Jack Reed’s push for ‘work-sharing’ praised in The New YorkerMarch 20th, 2012 at 10:50 am by Ted Nesi under Nesi's Notes, On the Main Site
In a long review of “The Escape Artists,” Noam Scheiber’s new book about the Obama administration’s economic strategy, The New Yorker’s John Cassidy argues that the original $787 billion stimulus law was not only too small but also too unimaginative to get the economy back to full employment after the financial crisis.
And who had the kind of idea Cassidy thinks Obama should have pushed for to make the stimulus more effective? None other than Rhode Island’s own U.S. Sen. Jack Reed, who finally got Congress to approve his cherished work-share program just last month.
In Germany, the government uses wage subsidies to encourage firms to hoard workers during recessions rather than shedding them. … To make this job-sharing system work and help out the affected employees, the government pays them about sixty per cent of their lost salary. Despite a global recession and a European debt crisis, the German unemployment rate is lower now than it was in January, 2009.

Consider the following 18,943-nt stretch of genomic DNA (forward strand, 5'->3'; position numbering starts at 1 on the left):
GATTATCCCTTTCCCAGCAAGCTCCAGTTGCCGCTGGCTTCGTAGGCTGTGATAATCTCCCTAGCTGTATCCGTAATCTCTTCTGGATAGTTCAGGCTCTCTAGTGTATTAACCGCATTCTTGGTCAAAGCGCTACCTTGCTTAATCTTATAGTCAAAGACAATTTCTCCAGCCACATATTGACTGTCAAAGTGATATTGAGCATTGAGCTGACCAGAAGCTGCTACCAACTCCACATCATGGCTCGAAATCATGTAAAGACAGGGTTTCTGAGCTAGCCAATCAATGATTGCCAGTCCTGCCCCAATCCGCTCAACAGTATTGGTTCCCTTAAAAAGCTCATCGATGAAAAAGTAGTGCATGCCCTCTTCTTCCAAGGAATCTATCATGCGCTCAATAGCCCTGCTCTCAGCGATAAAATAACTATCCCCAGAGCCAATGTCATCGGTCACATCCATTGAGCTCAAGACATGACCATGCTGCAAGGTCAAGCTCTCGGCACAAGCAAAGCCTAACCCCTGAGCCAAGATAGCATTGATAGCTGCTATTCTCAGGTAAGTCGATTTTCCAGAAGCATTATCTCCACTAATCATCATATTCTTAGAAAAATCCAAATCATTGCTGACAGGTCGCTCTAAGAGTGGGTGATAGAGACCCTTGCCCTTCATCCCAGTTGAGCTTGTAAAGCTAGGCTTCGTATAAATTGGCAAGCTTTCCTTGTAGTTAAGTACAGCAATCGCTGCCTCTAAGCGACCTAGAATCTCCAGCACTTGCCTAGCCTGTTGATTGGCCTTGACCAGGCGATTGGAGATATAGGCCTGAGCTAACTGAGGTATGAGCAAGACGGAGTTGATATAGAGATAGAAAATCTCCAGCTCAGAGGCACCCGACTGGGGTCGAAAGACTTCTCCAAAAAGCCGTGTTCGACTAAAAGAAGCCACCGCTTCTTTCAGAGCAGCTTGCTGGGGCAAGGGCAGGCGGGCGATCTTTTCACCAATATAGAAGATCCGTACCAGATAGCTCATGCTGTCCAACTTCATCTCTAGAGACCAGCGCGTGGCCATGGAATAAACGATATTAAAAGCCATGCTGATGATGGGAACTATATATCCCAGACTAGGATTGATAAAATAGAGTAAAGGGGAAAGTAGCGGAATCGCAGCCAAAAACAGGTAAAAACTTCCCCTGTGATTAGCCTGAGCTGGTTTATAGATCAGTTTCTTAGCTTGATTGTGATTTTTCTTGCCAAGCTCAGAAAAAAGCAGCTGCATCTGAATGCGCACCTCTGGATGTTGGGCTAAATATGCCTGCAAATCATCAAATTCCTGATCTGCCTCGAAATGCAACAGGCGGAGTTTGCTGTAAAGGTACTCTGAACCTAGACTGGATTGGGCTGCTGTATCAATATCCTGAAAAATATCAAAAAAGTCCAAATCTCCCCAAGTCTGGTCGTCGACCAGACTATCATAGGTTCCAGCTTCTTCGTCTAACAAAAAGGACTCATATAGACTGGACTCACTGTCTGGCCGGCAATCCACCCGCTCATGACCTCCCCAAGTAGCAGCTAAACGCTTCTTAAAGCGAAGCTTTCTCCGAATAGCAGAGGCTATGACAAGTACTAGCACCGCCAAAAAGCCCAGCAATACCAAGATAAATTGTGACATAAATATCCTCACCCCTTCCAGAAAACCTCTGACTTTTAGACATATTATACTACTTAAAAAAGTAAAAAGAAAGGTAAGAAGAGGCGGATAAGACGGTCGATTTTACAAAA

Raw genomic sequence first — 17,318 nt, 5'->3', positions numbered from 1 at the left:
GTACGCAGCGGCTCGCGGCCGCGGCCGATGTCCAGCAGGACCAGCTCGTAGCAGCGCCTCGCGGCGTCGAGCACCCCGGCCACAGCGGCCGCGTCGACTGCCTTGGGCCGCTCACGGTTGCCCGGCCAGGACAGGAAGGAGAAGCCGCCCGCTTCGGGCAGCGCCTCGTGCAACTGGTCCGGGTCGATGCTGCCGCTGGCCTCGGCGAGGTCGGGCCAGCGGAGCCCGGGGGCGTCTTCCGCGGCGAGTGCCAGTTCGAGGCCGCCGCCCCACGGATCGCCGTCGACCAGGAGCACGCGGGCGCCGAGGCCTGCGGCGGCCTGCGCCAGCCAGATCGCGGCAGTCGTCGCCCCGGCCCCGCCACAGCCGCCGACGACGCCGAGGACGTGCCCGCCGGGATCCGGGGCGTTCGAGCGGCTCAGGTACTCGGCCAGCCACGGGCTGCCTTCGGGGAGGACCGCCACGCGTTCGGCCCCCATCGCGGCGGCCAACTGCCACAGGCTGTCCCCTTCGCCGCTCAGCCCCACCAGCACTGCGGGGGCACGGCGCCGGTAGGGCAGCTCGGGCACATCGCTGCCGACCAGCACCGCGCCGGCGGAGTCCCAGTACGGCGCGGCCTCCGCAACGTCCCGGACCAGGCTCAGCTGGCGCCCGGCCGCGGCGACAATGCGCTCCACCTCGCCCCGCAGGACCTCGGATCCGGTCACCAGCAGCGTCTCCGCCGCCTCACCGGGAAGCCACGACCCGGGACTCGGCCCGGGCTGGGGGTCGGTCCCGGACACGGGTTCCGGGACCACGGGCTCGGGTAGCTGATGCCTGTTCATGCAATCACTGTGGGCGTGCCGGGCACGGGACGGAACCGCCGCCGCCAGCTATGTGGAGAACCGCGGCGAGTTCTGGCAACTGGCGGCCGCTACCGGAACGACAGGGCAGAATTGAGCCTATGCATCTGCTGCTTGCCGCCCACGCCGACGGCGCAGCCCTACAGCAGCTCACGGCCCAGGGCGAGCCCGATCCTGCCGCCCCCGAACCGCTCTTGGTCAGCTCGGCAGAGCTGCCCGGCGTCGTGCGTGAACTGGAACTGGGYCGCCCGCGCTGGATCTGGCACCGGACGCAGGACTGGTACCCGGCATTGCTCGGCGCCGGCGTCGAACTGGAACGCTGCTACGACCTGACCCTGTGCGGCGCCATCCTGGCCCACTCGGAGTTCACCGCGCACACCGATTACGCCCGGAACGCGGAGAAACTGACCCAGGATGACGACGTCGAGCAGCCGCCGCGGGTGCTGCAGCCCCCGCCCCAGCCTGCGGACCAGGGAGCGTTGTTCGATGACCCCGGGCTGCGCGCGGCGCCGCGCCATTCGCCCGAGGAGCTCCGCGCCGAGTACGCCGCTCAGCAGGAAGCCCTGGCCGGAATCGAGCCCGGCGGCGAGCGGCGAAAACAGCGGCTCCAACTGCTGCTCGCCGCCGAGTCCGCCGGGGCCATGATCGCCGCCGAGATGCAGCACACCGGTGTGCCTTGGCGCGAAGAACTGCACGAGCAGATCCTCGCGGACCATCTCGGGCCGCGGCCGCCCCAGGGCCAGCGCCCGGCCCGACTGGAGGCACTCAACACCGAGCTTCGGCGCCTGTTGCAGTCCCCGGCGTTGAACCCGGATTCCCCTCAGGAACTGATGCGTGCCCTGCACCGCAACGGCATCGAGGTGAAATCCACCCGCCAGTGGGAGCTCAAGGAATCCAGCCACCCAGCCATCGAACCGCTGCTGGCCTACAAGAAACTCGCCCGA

Germany’s labor-market institutions are a product of the country’s history; introducing them wholesale to the United States wouldn’t be easy. But until recently the Obama Administration barely moved in this direction. It was left to Senator Jack Reed, of Rhode Island, to champion a federal job-sharing scheme, which was based on financing local initiatives, such as one in his home state. The White House finally adopted the idea in its 2012 budget, and Congress, in a recent agreement to extend payroll-tax cuts and unemployment insurance, agreed to fund a version of it. If the scheme is still in effect when the next recession begins, perhaps it will make the situation less severe.
• Related: WSJ says RI’s work-sharing program could be national model (Nov. 21)